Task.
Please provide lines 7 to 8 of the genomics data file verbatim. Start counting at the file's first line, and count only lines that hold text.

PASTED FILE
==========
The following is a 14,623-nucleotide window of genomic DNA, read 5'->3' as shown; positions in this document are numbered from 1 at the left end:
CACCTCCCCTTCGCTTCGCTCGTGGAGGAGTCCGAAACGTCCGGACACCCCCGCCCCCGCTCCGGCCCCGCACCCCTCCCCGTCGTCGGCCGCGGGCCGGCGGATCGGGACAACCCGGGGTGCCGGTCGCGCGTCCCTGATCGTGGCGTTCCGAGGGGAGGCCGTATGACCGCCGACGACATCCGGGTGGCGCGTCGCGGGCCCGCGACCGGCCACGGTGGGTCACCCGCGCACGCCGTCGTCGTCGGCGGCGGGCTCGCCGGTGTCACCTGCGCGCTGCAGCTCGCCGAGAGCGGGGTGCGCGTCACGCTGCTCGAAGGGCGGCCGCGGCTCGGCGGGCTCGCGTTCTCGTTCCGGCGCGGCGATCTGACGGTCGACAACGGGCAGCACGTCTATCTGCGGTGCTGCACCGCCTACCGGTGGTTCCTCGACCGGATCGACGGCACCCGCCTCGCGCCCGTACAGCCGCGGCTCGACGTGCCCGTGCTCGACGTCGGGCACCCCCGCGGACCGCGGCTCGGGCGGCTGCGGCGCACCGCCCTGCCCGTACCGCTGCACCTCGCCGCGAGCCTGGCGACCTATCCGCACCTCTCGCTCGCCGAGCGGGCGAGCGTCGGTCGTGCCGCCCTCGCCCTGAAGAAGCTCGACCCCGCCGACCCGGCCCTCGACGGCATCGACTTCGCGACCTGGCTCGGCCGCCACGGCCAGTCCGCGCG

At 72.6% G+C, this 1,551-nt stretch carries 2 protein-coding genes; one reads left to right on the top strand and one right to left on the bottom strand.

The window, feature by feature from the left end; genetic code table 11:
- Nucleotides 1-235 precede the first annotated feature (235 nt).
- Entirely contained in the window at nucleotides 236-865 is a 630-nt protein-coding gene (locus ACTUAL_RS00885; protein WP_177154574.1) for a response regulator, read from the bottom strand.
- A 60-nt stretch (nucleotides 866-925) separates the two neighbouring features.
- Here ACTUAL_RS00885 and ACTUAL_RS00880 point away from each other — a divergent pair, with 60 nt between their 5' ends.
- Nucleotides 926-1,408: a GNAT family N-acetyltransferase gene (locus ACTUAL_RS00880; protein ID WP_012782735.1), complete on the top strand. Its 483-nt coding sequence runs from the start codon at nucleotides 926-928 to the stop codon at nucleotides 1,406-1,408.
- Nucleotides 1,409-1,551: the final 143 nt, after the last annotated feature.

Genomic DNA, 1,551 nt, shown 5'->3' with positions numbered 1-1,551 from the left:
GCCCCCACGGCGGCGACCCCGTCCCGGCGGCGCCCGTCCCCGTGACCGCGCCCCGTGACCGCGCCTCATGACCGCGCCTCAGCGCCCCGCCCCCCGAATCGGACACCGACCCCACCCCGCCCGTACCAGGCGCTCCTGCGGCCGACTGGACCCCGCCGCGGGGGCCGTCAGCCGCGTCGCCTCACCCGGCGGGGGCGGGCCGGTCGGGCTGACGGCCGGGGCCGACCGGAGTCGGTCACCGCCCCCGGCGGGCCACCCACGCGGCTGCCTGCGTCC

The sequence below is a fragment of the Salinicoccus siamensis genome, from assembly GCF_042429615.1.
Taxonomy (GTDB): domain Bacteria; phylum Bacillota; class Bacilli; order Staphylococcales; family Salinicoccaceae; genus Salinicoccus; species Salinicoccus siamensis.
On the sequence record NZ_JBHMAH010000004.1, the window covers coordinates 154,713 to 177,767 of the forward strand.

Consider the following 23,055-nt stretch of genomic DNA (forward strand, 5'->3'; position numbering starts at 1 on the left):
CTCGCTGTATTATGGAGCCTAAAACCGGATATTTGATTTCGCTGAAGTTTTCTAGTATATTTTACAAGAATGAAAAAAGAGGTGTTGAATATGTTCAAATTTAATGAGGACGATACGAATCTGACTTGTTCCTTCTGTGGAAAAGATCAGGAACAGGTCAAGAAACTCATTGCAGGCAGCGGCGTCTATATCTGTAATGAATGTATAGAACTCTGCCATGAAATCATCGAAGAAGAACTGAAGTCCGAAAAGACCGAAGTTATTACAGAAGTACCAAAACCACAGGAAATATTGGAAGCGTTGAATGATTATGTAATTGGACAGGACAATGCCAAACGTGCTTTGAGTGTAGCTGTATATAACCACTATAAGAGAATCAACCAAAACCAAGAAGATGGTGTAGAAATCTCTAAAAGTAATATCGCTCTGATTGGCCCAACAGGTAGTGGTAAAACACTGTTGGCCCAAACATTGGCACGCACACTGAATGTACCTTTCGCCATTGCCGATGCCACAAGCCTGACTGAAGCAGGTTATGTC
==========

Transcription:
- A 60-nt stretch (nucleotides 866-925) separates the two neighbouring features.
- Here ACTUAL_RS00885 and ACTUAL_RS00880 point away from each other — a divergent pair, with 60 nt between their 5' ends.